When Walls Crumble: A Tale of Tea, Lazy Saturdays and Separation


This summer I traveled back to Israel-Palestine. As my friend Elie and I drove to Sepphoris, through Nazareth and back, she told me what it was like growing up in Jerusalem.

“On the weekend we would drive to Bethlehem to eat and shop. Everything was closed on Saturdays for Shabbat, but Bethlehem was just a ten-minute drive and everything was open. We went all the time,” she remembered with fondness.

That was before the Separation Wall cut off Bethlehem from Jerusalem.

Now there are checkpoints, impromptu roadblocks, and required permits to navigate the road to and from Bethlehem. A large red sign warns against entry into this little town, labeling the people as dangerous and reminding Israelis that entry is breaking the law. Elie seldom comes here anymore. The wall has separated her, and many others, from any meaningful connection to this community.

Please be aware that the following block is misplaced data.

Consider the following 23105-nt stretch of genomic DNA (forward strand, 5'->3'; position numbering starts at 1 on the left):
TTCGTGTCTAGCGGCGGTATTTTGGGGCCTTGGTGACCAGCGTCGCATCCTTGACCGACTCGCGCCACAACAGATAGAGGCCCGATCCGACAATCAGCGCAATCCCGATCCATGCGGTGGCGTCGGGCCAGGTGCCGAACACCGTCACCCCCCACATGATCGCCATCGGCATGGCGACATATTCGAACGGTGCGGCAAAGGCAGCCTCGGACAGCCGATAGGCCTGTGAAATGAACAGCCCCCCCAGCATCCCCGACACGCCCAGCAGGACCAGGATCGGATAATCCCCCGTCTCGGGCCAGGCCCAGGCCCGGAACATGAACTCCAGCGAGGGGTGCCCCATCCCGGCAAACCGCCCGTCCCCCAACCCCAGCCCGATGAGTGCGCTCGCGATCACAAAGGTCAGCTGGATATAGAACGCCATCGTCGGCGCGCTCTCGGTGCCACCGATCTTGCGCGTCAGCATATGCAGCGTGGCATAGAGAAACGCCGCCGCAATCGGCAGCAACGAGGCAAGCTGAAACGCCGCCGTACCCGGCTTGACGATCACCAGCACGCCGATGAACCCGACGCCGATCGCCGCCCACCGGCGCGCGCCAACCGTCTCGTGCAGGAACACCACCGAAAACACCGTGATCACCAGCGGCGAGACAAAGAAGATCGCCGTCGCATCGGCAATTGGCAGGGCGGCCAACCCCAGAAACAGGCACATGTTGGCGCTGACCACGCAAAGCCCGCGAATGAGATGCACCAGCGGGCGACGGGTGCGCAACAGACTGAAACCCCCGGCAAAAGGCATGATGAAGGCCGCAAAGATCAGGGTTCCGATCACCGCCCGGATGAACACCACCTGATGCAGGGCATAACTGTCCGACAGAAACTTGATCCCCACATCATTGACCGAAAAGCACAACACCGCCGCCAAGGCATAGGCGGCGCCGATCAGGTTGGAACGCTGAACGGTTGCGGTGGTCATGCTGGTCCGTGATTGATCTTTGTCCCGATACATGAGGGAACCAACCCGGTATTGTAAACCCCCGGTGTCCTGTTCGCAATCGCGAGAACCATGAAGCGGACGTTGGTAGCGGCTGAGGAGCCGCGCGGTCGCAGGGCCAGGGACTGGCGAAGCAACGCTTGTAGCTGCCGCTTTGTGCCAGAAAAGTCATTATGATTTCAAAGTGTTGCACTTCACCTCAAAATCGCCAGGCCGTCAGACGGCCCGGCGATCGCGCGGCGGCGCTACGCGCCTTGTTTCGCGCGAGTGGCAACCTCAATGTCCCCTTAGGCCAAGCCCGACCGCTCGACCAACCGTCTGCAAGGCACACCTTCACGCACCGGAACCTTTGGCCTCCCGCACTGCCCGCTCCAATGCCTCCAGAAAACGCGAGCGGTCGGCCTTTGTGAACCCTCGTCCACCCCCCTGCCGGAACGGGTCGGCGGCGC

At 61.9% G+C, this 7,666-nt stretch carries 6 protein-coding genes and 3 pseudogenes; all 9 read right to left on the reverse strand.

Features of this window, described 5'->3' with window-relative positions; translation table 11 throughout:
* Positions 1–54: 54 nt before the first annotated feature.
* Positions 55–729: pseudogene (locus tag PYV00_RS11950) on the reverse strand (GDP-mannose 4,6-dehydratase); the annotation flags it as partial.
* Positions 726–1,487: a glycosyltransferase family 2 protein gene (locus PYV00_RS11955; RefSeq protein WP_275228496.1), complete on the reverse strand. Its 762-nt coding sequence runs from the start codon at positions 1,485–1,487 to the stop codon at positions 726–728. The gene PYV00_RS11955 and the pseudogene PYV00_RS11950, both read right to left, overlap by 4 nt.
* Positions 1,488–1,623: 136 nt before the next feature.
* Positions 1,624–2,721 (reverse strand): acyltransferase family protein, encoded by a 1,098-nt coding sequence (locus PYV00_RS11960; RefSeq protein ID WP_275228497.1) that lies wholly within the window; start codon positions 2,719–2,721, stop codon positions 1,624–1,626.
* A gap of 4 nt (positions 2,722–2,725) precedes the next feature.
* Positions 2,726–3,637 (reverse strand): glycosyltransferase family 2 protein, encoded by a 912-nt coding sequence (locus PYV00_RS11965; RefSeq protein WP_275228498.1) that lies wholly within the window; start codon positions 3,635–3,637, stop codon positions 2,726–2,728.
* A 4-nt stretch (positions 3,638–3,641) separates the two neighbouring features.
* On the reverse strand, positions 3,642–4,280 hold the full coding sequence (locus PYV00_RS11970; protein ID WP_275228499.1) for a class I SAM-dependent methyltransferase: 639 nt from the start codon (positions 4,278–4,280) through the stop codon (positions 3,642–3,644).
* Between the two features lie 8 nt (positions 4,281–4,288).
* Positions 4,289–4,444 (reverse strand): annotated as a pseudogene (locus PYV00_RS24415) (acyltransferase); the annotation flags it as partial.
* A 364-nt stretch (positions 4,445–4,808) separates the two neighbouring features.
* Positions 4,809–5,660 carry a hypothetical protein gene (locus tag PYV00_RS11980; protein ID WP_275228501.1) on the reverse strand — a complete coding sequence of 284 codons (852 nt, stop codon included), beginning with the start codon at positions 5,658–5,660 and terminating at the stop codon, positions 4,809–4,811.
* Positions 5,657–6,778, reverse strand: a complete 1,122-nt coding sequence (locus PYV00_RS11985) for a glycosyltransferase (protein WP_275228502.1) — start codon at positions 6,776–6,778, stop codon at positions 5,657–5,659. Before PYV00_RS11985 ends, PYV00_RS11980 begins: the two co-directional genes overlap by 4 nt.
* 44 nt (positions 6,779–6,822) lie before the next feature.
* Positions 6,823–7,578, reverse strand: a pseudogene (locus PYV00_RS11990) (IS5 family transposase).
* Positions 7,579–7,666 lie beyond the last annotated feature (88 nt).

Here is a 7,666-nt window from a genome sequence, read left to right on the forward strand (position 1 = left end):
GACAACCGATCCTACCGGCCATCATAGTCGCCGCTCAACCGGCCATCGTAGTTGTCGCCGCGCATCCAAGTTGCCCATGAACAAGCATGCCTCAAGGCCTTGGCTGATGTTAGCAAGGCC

My husband Claude and I took a taxi to Bethlehem, crossing into the West Bank through the checkpoint and beyond the glaring red sign. We stayed in a small guest house on Star Street for the better part of a week. There we enjoyed falafel and hummus for breakfast. In the evening we climbed the uneven stairs to the small terrace that overlooked the city to take in the nightlights—crescents atop minarets, crosses perched on steeples and all awash in light.  

“Sami makes the best tea,” Rawan told us when we checked in. “Please try some when you pass by his shop in Star Street.”

The narrow alley that led to Star Street took us right past a set of weathered blue doors that swung wide, revealing a small kitchen with pots and cups and piles of herbs. We peeked in. And there was Sami, at work making tea by the cup, each one a custom order. He greeted us with a generous smile.

“Welcome, friends! Can I make you some tea?”

As we said yes, he pulled out some plastic chairs and placed them against the limestone wall for us.

“Sit! I will make you good tea. Sugar? No sugar?” he asked without really listening for the answer because he already knew what we wanted as if by some holy intuition. We sat in the alley and listened to the din of pots and hiss of the kettle.